Information technology, including companies related to the cloud, social media and semiconductors, remains a key theme, as does consumerism, particularly companies that are focused on entertainment and travel. Calamos remains cautious on health care given upcoming US elections but have invested selectively in areas such as services and animal health. While they maintain an overall emphasis on growth, they have identified select cyclical opportunities on a bottom-up basis, including energy companies that Calamos believes can better capitalize on supply/demand imbalances.
This positioning reflects their view that dramatic market shifts, such as the first quarter’s rotation to low-quality stocks, are not sustainable. As noted, investors crowded into a narrow group of growth stocks at the start of the year due to heightened fears of recession but as these fears subsided, investors moved very quickly into many of the most battered names. Figure 2a reveals the extreme nature of the market’s response, as fundamental factor volatility rose to levels not seen since the financial crisis. As Figure 2b shows, the standard deviation of returns of a range of factors soared during a two-week period at the height of the cyclical rotation. There was a significant ramp up in the market’s preference for companies with lower price to- book ratios (P/Bs), with less concern about leverage levels and cash return on cash invested (CROCI). Short interest soared as investors shifted portfolios rapidly, and there were strong rebounds among last year’s laggards.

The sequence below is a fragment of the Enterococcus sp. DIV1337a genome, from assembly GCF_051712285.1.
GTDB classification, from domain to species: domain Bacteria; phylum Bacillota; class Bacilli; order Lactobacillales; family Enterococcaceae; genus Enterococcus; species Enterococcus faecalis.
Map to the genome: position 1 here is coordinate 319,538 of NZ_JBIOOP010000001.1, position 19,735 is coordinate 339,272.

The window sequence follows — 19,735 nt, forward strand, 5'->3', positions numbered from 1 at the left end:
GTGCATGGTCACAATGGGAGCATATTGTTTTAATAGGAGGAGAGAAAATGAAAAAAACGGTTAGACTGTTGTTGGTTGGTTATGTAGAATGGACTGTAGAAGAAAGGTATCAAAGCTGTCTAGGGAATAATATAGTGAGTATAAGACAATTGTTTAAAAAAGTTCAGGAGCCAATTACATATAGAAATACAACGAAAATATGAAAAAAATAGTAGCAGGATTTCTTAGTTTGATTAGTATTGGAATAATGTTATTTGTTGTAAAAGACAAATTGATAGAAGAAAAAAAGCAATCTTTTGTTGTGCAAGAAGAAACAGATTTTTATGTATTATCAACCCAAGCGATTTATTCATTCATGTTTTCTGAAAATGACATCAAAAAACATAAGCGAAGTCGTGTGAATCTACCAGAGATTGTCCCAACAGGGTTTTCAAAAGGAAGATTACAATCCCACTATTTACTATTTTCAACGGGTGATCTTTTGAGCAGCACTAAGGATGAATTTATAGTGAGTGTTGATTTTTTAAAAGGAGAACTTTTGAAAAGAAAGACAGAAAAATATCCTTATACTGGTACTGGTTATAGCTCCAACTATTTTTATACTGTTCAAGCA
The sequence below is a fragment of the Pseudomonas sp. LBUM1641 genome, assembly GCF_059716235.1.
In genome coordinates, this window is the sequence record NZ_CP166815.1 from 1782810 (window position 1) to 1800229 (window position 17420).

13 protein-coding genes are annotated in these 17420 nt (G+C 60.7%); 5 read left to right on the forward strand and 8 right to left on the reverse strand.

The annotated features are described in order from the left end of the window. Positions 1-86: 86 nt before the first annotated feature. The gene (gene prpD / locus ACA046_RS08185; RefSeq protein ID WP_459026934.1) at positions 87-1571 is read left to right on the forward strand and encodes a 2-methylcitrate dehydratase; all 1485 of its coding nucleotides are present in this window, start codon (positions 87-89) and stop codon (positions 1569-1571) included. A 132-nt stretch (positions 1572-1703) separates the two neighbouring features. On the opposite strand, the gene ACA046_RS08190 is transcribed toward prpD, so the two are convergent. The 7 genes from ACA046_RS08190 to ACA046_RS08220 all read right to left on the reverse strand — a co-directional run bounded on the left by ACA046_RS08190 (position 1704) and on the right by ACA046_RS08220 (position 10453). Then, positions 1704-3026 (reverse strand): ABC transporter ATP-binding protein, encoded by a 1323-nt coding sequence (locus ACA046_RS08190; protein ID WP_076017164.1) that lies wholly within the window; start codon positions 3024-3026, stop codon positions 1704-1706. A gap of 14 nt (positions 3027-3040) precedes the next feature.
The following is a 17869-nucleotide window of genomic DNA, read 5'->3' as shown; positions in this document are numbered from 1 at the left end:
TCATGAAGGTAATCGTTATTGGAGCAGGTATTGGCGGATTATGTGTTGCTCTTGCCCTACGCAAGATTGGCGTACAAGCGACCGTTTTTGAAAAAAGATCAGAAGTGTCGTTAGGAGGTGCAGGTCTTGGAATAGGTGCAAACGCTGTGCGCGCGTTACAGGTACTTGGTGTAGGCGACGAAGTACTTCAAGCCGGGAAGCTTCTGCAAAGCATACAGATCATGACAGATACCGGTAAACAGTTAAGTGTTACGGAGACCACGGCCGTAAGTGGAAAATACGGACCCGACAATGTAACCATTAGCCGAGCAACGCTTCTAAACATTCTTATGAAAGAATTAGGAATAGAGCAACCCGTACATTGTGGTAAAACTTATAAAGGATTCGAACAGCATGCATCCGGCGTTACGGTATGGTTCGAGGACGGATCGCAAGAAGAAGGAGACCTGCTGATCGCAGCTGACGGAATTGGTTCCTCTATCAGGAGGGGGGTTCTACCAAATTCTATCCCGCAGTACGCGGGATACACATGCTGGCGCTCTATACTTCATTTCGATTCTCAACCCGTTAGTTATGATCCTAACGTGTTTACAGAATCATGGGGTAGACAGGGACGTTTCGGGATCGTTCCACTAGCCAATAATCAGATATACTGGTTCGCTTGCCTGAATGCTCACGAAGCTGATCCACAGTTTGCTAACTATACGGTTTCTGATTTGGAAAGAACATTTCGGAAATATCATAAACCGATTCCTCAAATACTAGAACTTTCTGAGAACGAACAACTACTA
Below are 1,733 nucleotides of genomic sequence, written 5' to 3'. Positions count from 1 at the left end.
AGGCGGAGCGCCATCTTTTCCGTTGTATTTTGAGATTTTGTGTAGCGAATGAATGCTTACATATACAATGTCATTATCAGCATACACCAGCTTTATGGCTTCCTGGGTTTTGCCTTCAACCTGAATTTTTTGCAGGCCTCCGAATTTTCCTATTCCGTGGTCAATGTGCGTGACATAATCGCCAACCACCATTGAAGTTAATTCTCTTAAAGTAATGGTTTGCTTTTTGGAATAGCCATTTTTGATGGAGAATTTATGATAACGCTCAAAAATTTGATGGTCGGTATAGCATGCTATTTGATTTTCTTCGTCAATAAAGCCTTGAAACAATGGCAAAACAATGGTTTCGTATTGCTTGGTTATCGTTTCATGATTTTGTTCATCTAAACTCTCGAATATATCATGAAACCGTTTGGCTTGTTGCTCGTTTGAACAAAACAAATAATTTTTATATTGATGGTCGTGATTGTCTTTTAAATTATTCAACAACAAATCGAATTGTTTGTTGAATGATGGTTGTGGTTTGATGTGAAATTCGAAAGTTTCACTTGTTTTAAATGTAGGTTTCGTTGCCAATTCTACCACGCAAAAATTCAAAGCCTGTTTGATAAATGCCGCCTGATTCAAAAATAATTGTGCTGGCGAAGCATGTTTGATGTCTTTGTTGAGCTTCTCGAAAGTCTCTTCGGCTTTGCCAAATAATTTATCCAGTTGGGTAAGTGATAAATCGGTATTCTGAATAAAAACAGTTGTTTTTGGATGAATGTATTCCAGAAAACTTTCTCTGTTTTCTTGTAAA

FIGURE 2B. MARKET SHIFTS WERE EXTREME IN 1Q 2016
FACTOR STANDARD DEVIATION MOVES, TWO WEEKS ENDED MARCH 8, 2016
European equities. European equities struggled during the quarter, largely in sympathy with global growth concerns. In Europe, the challenges facing the banking industry are particularly concerning as banks face compounding headwinds: weak demand for loans, net margin pressures due to European Central Bank policy to repress interest rates, a continued regulatory overhang, and legacy non-performing loan issues. The market’s increasing recognition and concern over these headwinds resulted in meaningful volatility and under performance of a variety of bank securities during the quarter, and Calamos remain cautious on the group.
Europe’s broader economic recovery continues at a tepid course, though several geopolitical flashpoints present risks this year, including the Brexit referendum and other elections, the ongoing refugee crisis, and the threat of terrorist attacks. Despite these headwinds, there are investment opportunities. Equity valuations are relatively attractive and monetary policy remains reflationary, while lower energy prices, interest rates, and currency should drive corporate earnings improvement in coming quarters. Calamos remain constructive on real estate assets, particularly in Germany, given the current rate environment. However, monetary policy appears to have shifted recently from targeting the euro, so they are less constructive on some export-driven growth opportunities. Due to the uncertainty associated with the Brexit referendum, they remain cautious about the UK and are leveraging their economic exposure research to better understand the potential impacts of either vote outcome to businesses in the UK and elsewhere.